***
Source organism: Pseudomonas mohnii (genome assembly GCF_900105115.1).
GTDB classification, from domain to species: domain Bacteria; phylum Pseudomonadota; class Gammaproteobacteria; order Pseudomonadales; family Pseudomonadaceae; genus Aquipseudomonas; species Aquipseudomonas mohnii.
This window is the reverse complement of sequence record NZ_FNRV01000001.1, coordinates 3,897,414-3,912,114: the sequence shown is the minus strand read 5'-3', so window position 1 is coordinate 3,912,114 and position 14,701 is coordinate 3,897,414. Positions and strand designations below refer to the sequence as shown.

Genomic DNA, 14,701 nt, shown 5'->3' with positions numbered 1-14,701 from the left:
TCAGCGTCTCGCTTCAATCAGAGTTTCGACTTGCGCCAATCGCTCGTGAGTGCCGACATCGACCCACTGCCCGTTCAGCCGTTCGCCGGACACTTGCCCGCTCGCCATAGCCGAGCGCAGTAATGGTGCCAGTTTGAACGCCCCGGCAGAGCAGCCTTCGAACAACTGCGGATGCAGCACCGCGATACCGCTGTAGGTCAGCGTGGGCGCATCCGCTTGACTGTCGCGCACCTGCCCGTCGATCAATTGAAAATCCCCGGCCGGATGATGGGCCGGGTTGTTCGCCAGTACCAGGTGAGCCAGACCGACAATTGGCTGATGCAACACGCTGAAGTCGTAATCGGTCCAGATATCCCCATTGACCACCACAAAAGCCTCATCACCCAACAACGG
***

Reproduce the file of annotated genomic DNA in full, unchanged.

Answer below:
Source organism: Pseudomonas mohnii (genome assembly GCF_900105115.1).
GTDB classification, from domain to species: domain Bacteria; phylum Pseudomonadota; class Gammaproteobacteria; order Pseudomonadales; family Pseudomonadaceae; genus Aquipseudomonas; species Aquipseudomonas mohnii.
This window is the reverse complement of sequence record NZ_FNRV01000001.1, coordinates 3,897,414-3,912,114: the sequence shown is the minus strand read 5'-3', so window position 1 is coordinate 3,912,114 and position 14,701 is coordinate 3,897,414. Positions and strand designations below refer to the sequence as shown.

Genomic DNA, 14,701 nt, shown 5'->3' with positions numbered 1-14,701 from the left:
TCAGCGTCTCGCTTCAATCAGAGTTTCGACTTGCGCCAATCGCTCGTGAGTGCCGACATCGACCCACTGCCCGTTCAGCCGTTCGCCGGACACTTGCCCGCTCGCCATAGCCGAGCGCAGTAATGGTGCCAGTTTGAACGCCCCGGCAGAGCAGCCTTCGAACAACTGCGGATGCAGCACCGCGATACCGCTGTAGGTCAGCGTGGGCGCATCCGCTTGACTGTCGCGCACCTGCCCGTCGATCAATTGAAAATCCCCGGCCGGATGATGGGCCGGGTTGTTCGCCAGTACCAGGTGAGCCAGACCGACAATTGGCTGATGCAACACGCTGAAGTCGTAATCGGTCCAGATATCCCCATTGACCACCACAAAAGCCTCATCACCCAACAACGG